Personal loans rise without people borrowing money: blaming data entry rule for showing skyrocketing bank lending
Retail bank credit has exploded, but the money loaned has not reached consumers. Finally, despite the strong growth in retail bank credit, stores are struggling to have fewer customers to buy. The reason for this confusion is a complex classification of bank credit. Loan receivables by non-banks are now sold to investors, also known as retail securitization transactions, a CRISIL report says. So that money doesn’t reach consumers and stays out of the market. However, these loans are still considered “retail loans” which keeps increasing in number.
Data shows that retail bank lending grew 16.6 percent, twice as fast as overall bank lending. However, in support of the above assertion, another dataset also shows that retail securitization volume doubled in the previous year and climbed 39% in the first half of the year. In progress. Even the total securitization loans reached 31% of additional bank credit in the previous year, compared to 17% in 2017 and 11% in 2015.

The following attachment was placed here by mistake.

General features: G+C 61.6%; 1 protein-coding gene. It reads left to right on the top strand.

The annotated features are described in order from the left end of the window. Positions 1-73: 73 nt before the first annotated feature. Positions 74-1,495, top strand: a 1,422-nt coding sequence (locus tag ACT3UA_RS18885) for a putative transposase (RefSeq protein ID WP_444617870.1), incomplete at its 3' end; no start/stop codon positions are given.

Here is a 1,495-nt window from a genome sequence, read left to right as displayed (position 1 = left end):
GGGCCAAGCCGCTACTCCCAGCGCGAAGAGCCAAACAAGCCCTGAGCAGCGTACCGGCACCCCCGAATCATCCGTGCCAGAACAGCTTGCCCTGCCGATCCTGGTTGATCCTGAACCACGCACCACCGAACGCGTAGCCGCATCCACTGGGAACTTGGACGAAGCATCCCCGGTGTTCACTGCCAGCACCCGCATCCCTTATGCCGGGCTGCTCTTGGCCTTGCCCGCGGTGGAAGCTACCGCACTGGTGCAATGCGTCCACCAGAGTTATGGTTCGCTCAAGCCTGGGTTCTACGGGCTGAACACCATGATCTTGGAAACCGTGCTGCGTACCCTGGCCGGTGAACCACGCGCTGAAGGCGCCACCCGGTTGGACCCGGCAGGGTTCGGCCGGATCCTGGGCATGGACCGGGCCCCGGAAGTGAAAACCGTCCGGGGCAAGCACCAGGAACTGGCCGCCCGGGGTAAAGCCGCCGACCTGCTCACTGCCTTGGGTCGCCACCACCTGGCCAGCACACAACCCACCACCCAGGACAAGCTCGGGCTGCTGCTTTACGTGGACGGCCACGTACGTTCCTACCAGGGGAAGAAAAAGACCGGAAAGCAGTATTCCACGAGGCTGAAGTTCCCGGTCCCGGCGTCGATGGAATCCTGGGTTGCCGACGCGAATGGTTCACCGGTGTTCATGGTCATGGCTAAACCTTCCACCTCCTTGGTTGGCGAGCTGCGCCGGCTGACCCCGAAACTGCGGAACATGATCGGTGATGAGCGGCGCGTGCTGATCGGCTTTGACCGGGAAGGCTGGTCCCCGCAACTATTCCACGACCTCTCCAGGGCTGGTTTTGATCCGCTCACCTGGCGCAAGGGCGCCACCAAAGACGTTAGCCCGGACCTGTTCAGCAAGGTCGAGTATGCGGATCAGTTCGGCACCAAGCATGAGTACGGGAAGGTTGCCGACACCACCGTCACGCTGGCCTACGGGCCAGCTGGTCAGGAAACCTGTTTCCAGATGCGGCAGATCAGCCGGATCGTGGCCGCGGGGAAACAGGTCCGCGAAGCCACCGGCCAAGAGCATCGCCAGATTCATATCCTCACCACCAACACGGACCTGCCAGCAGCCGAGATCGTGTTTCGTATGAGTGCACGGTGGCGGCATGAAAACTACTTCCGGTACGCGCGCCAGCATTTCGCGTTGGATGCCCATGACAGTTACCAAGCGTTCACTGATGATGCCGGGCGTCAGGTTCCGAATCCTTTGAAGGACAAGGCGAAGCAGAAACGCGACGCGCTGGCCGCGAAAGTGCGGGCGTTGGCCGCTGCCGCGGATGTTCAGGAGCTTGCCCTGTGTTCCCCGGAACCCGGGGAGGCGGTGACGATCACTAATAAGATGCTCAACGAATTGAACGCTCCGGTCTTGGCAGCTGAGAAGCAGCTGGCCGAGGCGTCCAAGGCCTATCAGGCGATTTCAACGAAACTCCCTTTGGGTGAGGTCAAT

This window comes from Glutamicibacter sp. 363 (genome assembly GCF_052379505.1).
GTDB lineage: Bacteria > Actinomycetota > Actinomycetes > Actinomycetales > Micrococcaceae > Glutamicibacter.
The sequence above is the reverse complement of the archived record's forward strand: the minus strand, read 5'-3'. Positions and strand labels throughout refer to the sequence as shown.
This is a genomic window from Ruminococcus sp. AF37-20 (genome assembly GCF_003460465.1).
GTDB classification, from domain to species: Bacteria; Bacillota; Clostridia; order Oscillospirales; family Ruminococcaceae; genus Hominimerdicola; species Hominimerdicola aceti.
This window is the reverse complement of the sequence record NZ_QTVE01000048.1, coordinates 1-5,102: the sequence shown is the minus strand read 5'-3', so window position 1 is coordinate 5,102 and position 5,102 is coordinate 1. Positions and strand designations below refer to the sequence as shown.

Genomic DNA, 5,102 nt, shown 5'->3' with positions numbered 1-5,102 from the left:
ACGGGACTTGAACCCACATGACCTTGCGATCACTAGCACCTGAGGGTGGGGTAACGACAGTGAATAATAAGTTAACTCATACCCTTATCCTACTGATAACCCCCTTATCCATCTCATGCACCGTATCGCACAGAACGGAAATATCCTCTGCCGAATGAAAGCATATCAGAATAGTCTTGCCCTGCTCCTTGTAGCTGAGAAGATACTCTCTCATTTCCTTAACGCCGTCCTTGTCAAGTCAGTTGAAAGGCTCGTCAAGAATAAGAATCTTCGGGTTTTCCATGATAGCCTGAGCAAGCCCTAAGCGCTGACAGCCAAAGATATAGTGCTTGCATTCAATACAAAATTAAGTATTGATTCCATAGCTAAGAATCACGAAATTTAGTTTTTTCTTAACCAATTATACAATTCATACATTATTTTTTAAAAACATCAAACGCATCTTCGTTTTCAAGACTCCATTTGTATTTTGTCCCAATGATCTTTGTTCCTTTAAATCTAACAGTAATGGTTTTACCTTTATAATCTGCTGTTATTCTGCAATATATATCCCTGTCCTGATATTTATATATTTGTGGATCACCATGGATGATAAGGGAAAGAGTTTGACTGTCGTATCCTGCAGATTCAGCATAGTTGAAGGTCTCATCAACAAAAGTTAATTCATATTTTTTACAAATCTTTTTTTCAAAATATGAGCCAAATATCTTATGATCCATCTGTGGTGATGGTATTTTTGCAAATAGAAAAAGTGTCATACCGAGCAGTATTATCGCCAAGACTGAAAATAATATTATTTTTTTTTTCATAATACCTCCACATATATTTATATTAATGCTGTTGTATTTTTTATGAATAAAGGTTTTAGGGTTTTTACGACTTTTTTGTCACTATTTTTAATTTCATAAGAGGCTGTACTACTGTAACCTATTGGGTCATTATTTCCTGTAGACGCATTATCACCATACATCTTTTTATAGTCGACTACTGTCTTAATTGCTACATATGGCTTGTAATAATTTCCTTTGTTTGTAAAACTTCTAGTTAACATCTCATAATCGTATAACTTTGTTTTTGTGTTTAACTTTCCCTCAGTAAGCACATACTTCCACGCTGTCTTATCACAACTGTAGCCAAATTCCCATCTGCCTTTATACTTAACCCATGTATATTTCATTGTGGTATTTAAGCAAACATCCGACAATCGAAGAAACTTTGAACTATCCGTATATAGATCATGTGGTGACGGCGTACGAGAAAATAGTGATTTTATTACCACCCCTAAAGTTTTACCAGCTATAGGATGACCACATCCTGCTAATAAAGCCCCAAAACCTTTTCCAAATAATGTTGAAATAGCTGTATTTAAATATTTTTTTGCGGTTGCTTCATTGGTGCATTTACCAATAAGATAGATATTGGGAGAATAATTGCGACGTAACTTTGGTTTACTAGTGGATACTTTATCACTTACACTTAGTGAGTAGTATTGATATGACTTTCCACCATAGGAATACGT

Therefore, loan growth after deducting securitization flows shows a decline from 16% in FY19 to around 12% so far. It is also the slowest growth in the past five years, which matches India’s economic growth. In the first quarter, India recorded a GDP growth rate of just 5 percent, which was the lowest in the past six years. Despite the announcement of several fiscal measures in the second quarter, GDP growth fell further to 4.5 percent.
The current slowdown in retail credit growth points to both macroeconomic challenges that have limited demand for loans and a decrease in loan sanctions by banks, the CRISIL report says. Auto sales fell, while sales of durable consumer goods, housing and many other consumer-oriented sectors were sluggish.